May started out with a series split with the Atlanta Braves. After that, the Bucs dropped two of three to the Cardinals at old Busch Stadium. The Pirates then went a combined 3-3 against the Braves and Reds, and after a 3-0 loss to the New York Mets on May 15 at Three Rivers, the Bucs had a record of 12-18, well behind the 22-10-1 Phillies.

In baseball, little things can make the biggest impact. An excellent example of this happened that may.  Here, the Pirates acquired a former number one overall draft choice who had not panned out. That man was Tim Foli.

The Pirates picked up Foli from the New York Mets in exchange for outfielder Frank Tavares. As former play-by-play man Lanny Frattare recalls, manager Chuck Tanner announced the transaction in an unusual manner.

“We were in Houston, Texas when [the trade] happened and there was a terrific storm that had come through Houston that night,” said Frattare in an interview for Rum Bunter. “What I remember about it was that Chuck Tanner held a press conference in his suite, and there were no lights in the hotel, so we sat around with candles burning.”

For Frattare, the acquisition of Foli gave the Pirates what every winning team needed, which was a dependable shortstop.

“Every year the Pirates have won world championships, they have had solid shortstops,” said Frattare. “[Dick] Groat for the 60 team, Jackie Hernandez in 71, Foli and then the early years of Jim Leyland with Jay Bell. Everybody talks in baseball about pitching and defense. What they mean when they refer to defense is that guys will make those consistent plays and the plays that need to be made on a regular basis.”

The other significant transaction came in June. Bill Madlock, although a two-time batting champion, was unhappy as a San Fransico Giant, and thus, the second big piece to the puzzle was added in exchange for Fred Breining, Al Holland and Ed Whitson

Madlock would go on to hit .328 the rest of the way, helping the Pirates to turn things around and, eventually, reach the promised land.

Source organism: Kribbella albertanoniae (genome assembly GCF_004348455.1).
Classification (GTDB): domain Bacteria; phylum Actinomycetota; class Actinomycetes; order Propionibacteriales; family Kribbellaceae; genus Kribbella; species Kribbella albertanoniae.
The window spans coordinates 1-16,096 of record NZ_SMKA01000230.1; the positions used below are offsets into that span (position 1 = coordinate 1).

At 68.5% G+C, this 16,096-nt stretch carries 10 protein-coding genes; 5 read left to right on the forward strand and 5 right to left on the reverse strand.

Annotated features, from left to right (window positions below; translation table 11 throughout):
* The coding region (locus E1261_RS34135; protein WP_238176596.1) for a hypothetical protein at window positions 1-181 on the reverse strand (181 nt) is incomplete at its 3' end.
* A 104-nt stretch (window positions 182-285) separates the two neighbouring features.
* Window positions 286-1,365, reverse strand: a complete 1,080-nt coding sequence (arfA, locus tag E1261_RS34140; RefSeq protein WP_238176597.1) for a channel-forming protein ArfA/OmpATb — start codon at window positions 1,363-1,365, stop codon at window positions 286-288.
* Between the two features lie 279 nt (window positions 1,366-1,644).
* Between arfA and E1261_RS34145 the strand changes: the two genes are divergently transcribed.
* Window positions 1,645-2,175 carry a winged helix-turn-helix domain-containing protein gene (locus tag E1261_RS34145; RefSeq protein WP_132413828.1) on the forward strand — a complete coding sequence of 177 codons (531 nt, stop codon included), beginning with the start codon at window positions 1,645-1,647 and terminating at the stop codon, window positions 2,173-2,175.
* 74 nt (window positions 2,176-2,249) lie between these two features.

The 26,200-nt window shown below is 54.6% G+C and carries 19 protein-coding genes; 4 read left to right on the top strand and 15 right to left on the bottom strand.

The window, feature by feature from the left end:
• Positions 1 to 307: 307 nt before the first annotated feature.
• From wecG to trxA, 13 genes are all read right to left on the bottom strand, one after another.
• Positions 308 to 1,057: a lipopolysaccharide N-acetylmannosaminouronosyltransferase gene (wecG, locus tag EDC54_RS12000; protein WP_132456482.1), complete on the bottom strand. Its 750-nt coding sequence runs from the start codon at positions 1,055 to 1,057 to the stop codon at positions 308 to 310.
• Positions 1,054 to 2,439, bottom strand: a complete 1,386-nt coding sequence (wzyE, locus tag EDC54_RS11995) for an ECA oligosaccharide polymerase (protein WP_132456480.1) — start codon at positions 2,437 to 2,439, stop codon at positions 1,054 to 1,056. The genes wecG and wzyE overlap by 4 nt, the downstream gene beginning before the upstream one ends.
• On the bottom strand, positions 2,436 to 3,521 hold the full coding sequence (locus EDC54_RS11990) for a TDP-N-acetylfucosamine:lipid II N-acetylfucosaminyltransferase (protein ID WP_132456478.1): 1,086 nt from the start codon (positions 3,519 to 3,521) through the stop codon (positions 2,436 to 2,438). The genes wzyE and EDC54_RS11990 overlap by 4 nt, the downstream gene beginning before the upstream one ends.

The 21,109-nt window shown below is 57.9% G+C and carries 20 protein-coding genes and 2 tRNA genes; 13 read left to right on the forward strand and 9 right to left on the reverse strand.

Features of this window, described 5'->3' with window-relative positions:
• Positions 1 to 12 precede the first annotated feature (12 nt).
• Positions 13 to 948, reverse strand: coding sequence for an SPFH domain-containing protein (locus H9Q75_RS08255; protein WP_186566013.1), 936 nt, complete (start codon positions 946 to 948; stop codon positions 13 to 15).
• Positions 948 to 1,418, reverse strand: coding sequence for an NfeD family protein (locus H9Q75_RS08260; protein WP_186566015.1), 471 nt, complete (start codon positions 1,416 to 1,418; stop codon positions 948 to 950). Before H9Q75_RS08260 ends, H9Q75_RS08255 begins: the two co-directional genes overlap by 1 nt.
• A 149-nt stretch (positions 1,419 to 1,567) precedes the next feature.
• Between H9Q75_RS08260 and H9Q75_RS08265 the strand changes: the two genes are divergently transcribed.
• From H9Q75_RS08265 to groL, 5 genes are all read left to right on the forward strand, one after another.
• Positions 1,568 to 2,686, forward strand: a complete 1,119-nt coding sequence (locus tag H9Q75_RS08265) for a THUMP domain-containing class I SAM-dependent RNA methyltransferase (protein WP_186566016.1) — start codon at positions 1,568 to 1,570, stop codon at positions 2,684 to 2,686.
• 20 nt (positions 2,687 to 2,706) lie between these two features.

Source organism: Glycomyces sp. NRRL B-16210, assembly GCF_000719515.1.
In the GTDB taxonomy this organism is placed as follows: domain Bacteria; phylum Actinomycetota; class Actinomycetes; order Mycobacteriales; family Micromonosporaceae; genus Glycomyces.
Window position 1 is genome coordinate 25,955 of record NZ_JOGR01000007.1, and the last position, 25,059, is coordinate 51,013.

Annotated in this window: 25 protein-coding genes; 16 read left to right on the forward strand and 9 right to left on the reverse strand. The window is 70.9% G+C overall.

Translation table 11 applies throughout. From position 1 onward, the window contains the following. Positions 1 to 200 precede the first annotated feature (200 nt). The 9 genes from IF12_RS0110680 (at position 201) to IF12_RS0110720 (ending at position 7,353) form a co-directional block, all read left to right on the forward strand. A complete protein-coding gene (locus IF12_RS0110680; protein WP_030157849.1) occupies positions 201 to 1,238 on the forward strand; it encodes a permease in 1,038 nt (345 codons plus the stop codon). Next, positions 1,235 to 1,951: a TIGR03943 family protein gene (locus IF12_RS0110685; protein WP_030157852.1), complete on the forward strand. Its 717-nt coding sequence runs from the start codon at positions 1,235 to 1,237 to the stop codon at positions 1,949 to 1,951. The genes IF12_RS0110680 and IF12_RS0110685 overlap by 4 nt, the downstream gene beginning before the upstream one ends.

We all know how the story ends. The Bucs caught fire, winning 98 games and fighting off the scrappy Expos to win the East, while the Phillies finished a disappointing 4th in the division. Pittsburgh went on to sweep the NL West champion Reds in the playoffs, before winning its fifth world championship in that fantastic series with the Orioles.

Now, I am not trying to suggest that 2017 will have a similar ending. This year’s Pirates team does not appear to have the same offensive punch as the “Lumber Company” of old. But there are some similarities, particularly within Pittsburgh’s division foes.

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The Philadelphia Phillies coming into 1979 were not unlike the Chicago Cubs coming into 2017. Both teams were thought to be dominant coming into the season. Both teams had World Series potential.

The Cubs proved that in 2016 as the Phillies would in 1980. While I’m not suggesting that the Cubs will experience a dropoff in the division, although the first month of the season has suggested that, what I am trying to get at here is that in sports, it is very hard for teams to stay consistent for so long.

“There is some carry-over from one year to the next year, but then again, how many teams repeat year after year?” Frattare said.

Yes,  it is fun to whine and complain and get excited over baseball at any time of the year. But the end of the day, the game is not a 100 Meter Dash, but rather a marathon, with runners changing position over the length of the race. The 1979 Pirates are proof of this.

“Considering how long this game of baseball has been a part of our lives, there are some teams that start slowly and pick it up,” said Frattare. That’s part of the fun of watching baseball.”